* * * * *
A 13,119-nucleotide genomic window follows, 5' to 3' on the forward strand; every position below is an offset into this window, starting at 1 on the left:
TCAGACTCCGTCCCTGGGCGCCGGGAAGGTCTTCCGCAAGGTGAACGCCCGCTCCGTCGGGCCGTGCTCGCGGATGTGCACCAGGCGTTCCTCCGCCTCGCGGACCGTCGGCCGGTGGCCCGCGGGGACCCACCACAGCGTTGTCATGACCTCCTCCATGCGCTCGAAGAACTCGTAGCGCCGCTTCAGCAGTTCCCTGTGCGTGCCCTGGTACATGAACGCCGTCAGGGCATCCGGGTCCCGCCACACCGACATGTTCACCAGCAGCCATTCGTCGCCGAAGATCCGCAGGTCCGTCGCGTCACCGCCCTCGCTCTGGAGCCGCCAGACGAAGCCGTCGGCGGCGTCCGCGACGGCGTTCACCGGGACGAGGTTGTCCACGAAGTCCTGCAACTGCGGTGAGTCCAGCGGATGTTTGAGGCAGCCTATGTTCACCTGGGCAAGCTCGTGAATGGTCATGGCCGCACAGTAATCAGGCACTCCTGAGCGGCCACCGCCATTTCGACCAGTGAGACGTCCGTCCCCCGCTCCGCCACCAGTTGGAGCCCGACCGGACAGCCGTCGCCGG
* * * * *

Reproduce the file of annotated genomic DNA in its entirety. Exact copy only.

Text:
A 13,119-nucleotide genomic window follows, 5' to 3' on the forward strand; every position below is an offset into this window, starting at 1 on the left:
TCAGACTCCGTCCCTGGGCGCCGGGAAGGTCTTCCGCAAGGTGAACGCCCGCTCCGTCGGGCCGTGCTCGCGGATGTGCACCAGGCGTTCCTCCGCCTCGCGGACCGTCGGCCGGTGGCCCGCGGGGACCCACCACAGCGTTGTCATGACCTCCTCCATGCGCTCGAAGAACTCGTAGCGCCGCTTCAGCAGTTCCCTGTGCGTGCCCTGGTACATGAACGCCGTCAGGGCATCCGGGTCCCGCCACACCGACATGTTCACCAGCAGCCATTCGTCGCCGAAGATCCGCAGGTCCGTCGCGTCACCGCCCTCGCTCTGGAGCCGCCAGACGAAGCCGTCGGCGGCGTCCGCGACGGCGTTCACCGGGACGAGGTTGTCCACGAAGTCCTGCAACTGCGGTGAGTCCAGCGGATGTTTGAGGCAGCCTATGTTCACCTGGGCAAGCTCGTGAATGGTCATGGCCGCACAGTAATCAGGCACTCCTGAGCGGCCACCGCCATTTCGACCAGTGAGACGTCCGTCCCCCGCTCCGCCACCAGTTGGAGCCCGACCGGACAGCCGTCGCCGG